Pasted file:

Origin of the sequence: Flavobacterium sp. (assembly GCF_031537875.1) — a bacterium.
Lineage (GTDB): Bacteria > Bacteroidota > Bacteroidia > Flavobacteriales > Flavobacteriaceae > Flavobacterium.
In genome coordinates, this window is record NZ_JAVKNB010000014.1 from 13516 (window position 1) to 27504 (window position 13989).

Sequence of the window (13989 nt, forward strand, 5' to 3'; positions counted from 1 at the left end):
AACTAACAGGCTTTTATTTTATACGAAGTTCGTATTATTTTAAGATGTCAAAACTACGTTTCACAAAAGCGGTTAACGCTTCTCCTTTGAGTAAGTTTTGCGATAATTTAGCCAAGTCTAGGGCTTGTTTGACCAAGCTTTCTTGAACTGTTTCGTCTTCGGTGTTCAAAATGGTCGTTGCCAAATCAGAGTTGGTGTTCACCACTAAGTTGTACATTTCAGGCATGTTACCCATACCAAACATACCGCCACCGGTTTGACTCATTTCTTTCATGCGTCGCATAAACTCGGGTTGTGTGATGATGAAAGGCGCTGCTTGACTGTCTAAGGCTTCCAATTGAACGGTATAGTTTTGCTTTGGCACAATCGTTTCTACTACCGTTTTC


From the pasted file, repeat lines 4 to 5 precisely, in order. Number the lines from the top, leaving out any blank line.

Sequence of the window (13989 nt, forward strand, 5' to 3'; positions counted from 1 at the left end):
AACTAACAGGCTTTTATTTTATACGAAGTTCGTATTATTTTAAGATGTCAAAACTACGTTTCACAAAAGCGGTTAACGCTTCTCCTTTGAGTAAGTTTTGCGATAATTTAGCCAAGTCTAGGGCTTGTTTGACCAAGCTTTCTTGAACTGTTTCGTCTTCGGTGTTCAAAATGGTCGTTGCCAAATCAGAGTTGGTGTTCACCACTAAGTTGTACATTTCAGGCATGTTACCCATACCAAACATACCGCCACCGGTTTGACTCATTTCTTTCATGCGTCGCATAAACTCGGGTTGTGTGATGATGAAAGGCGCTGCTTGACTGTCTAAGGCTTCCAATTGAACGGTATAGTTTTGCTTTGGCACAATCGTTTCTACTACCGTTTTC